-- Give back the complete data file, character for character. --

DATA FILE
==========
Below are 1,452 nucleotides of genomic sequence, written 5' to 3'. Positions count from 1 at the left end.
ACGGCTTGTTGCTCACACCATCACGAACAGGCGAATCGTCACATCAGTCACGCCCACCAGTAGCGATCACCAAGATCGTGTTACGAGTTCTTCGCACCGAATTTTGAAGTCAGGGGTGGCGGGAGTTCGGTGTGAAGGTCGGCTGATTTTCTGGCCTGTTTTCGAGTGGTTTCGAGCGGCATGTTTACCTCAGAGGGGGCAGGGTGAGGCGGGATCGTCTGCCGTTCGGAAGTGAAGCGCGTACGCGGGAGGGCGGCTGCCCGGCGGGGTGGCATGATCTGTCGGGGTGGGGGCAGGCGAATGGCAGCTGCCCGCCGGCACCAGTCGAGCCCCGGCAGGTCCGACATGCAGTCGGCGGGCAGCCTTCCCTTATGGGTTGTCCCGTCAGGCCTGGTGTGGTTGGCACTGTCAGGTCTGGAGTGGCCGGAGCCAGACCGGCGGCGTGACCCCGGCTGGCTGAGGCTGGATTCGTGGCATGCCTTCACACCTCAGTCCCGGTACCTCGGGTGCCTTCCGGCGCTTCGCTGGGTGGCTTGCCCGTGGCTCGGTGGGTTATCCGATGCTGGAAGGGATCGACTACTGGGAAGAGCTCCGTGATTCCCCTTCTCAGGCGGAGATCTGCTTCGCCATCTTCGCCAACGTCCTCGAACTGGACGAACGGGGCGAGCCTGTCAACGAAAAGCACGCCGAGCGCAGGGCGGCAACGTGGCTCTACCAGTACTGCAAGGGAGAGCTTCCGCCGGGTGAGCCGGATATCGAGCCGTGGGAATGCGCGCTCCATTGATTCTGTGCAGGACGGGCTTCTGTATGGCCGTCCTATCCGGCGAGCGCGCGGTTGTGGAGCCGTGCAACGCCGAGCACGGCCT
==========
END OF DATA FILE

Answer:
Below are 1,452 nucleotides of genomic sequence, written 5' to 3'. Positions count from 1 at the left end.
ACGGCTTGTTGCTCACACCATCACGAACAGGCGAATCGTCACATCAGTCACGCCCACCAGTAGCGATCACCAAGATCGTGTTACGAGTTCTTCGCACCGAATTTTGAAGTCAGGGGTGGCGGGAGTTCGGTGTGAAGGTCGGCTGATTTTCTGGCCTGTTTTCGAGTGGTTTCGAGCGGCATGTTTACCTCAGAGGGGGCAGGGTGAGGCGGGATCGTCTGCCGTTCGGAAGTGAAGCGCGTACGCGGGAGGGCGGCTGCCCGGCGGGGTGGCATGATCTGTCGGGGTGGGGGCAGGCGAATGGCAGCTGCCCGCCGGCACCAGTCGAGCCCCGGCAGGTCCGACATGCAGTCGGCGGGCAGCCTTCCCTTATGGGTTGTCCCGTCAGGCCTGGTGTGGTTGGCACTGTCAGGTCTGGAGTGGCCGGAGCCAGACCGGCGGCGTGACCCCGGCTGGCTGAGGCTGGATTCGTGGCATGCCTTCACACCTCAGTCCCGGTACCTCGGGTGCCTTCCGGCGCTTCGCTGGGTGGCTTGCCCGTGGCTCGGTGGGTTATCCGATGCTGGAAGGGATCGACTACTGGGAAGAGCTCCGTGATTCCCCTTCTCAGGCGGAGATCTGCTTCGCCATCTTCGCCAACGTCCTCGAACTGGACGAACGGGGCGAGCCTGTCAACGAAAAGCACGCCGAGCGCAGGGCGGCAACGTGGCTCTACCAGTACTGCAAGGGAGAGCTTCCGCCGGGTGAGCCGGATATCGAGCCGTGGGAATGCGCGCTCCATTGATTCTGTGCAGGACGGGCTTCTGTATGGCCGTCCTATCCGGCGAGCGCGCGGTTGTGGAGCCGTGCAACGCCGAGCACGGCCT